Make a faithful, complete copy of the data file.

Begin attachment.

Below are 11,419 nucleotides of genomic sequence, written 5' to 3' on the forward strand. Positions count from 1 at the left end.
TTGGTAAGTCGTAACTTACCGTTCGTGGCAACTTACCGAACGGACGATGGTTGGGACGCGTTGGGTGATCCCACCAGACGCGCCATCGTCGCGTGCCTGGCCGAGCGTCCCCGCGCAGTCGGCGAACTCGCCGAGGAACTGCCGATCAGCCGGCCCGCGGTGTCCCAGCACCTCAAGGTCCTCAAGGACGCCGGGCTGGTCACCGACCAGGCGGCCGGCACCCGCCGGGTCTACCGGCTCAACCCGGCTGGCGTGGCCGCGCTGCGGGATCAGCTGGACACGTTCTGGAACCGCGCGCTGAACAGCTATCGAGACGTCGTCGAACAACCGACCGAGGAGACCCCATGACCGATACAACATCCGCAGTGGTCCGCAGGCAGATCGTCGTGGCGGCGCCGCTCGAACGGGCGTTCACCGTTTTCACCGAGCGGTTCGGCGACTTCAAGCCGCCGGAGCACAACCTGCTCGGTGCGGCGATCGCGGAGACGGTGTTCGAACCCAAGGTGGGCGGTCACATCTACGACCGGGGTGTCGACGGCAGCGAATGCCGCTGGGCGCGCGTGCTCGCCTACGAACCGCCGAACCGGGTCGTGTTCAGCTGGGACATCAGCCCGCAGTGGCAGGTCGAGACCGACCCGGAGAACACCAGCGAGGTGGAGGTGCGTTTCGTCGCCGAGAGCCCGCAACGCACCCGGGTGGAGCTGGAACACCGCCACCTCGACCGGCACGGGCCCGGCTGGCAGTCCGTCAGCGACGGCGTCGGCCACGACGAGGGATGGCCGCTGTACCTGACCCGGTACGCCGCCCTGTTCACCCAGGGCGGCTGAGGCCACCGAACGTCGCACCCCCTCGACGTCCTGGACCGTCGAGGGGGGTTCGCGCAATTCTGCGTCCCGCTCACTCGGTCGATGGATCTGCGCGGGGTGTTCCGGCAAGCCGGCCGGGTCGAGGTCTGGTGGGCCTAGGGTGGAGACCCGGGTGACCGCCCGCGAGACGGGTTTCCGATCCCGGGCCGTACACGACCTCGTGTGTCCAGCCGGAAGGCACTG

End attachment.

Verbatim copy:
Below are 11,419 nucleotides of genomic sequence, written 5' to 3' on the forward strand. Positions count from 1 at the left end.
TTGGTAAGTCGTAACTTACCGTTCGTGGCAACTTACCGAACGGACGATGGTTGGGACGCGTTGGGTGATCCCACCAGACGCGCCATCGTCGCGTGCCTGGCCGAGCGTCCCCGCGCAGTCGGCGAACTCGCCGAGGAACTGCCGATCAGCCGGCCCGCGGTGTCCCAGCACCTCAAGGTCCTCAAGGACGCCGGGCTGGTCACCGACCAGGCGGCCGGCACCCGCCGGGTCTACCGGCTCAACCCGGCTGGCGTGGCCGCGCTGCGGGATCAGCTGGACACGTTCTGGAACCGCGCGCTGAACAGCTATCGAGACGTCGTCGAACAACCGACCGAGGAGACCCCATGACCGATACAACATCCGCAGTGGTCCGCAGGCAGATCGTCGTGGCGGCGCCGCTCGAACGGGCGTTCACCGTTTTCACCGAGCGGTTCGGCGACTTCAAGCCGCCGGAGCACAACCTGCTCGGTGCGGCGATCGCGGAGACGGTGTTCGAACCCAAGGTGGGCGGTCACATCTACGACCGGGGTGTCGACGGCAGCGAATGCCGCTGGGCGCGCGTGCTCGCCTACGAACCGCCGAACCGGGTCGTGTTCAGCTGGGACATCAGCCCGCAGTGGCAGGTCGAGACCGACCCGGAGAACACCAGCGAGGTGGAGGTGCGTTTCGTCGCCGAGAGCCCGCAACGCACCCGGGTGGAGCTGGAACACCGCCACCTCGACCGGCACGGGCCCGGCTGGCAGTCCGTCAGCGACGGCGTCGGCCACGACGAGGGATGGCCGCTGTACCTGACCCGGTACGCCGCCCTGTTCACCCAGGGCGGCTGAGGCCACCGAACGTCGCACCCCCTCGACGTCCTGGACCGTCGAGGGGGGTTCGCGCAATTCTGCGTCCCGCTCACTCGGTCGATGGATCTGCGCGGGGTGTTCCGGCAAGCCGGCCGGGTCGAGGTCTGGTGGGCCTAGGGTGGAGACCCGGGTGACCGCCCGCGAGACGGGTTTCCGATCCCGGGCCGTACACGACCTCGTGTGTCCAGCCGGAAGGCACTG